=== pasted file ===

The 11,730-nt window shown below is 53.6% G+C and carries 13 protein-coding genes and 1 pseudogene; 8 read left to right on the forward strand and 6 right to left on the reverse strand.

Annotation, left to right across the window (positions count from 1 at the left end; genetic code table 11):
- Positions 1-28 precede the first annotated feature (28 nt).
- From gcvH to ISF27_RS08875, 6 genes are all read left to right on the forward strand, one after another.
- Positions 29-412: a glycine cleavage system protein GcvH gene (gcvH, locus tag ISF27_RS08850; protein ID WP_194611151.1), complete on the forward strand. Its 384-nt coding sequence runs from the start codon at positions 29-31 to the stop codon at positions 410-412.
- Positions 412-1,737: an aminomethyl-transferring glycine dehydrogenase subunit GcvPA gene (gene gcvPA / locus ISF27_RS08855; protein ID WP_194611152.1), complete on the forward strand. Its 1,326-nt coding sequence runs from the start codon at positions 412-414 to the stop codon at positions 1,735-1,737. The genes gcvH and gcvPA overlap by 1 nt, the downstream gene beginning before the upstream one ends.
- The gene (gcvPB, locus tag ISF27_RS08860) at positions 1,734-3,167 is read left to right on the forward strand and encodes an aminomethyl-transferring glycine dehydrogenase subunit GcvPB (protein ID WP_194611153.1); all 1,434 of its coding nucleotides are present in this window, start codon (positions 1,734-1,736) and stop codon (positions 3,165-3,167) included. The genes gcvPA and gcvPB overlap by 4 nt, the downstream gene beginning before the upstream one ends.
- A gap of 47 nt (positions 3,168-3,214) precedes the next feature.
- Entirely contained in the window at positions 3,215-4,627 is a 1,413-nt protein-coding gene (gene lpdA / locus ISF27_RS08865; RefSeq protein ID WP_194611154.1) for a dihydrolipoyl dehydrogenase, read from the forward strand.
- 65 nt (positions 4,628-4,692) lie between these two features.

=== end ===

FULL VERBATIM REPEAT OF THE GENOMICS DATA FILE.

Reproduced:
The 11,730-nt window shown below is 53.6% G+C and carries 13 protein-coding genes and 1 pseudogene; 8 read left to right on the forward strand and 6 right to left on the reverse strand.

Annotation, left to right across the window (positions count from 1 at the left end; genetic code table 11):
- Positions 1-28 precede the first annotated feature (28 nt).
- From gcvH to ISF27_RS08875, 6 genes are all read left to right on the forward strand, one after another.
- Positions 29-412: a glycine cleavage system protein GcvH gene (gcvH, locus tag ISF27_RS08850; protein ID WP_194611151.1), complete on the forward strand. Its 384-nt coding sequence runs from the start codon at positions 29-31 to the stop codon at positions 410-412.
- Positions 412-1,737: an aminomethyl-transferring glycine dehydrogenase subunit GcvPA gene (gene gcvPA / locus ISF27_RS08855; protein ID WP_194611152.1), complete on the forward strand. Its 1,326-nt coding sequence runs from the start codon at positions 412-414 to the stop codon at positions 1,735-1,737. The genes gcvH and gcvPA overlap by 1 nt, the downstream gene beginning before the upstream one ends.
- The gene (gcvPB, locus tag ISF27_RS08860) at positions 1,734-3,167 is read left to right on the forward strand and encodes an aminomethyl-transferring glycine dehydrogenase subunit GcvPB (protein ID WP_194611153.1); all 1,434 of its coding nucleotides are present in this window, start codon (positions 1,734-1,736) and stop codon (positions 3,165-3,167) included. The genes gcvPA and gcvPB overlap by 4 nt, the downstream gene beginning before the upstream one ends.
- A gap of 47 nt (positions 3,168-3,214) precedes the next feature.
- Entirely contained in the window at positions 3,215-4,627 is a 1,413-nt protein-coding gene (gene lpdA / locus ISF27_RS08865; RefSeq protein ID WP_194611154.1) for a dihydrolipoyl dehydrogenase, read from the forward strand.
- 65 nt (positions 4,628-4,692) lie between these two features.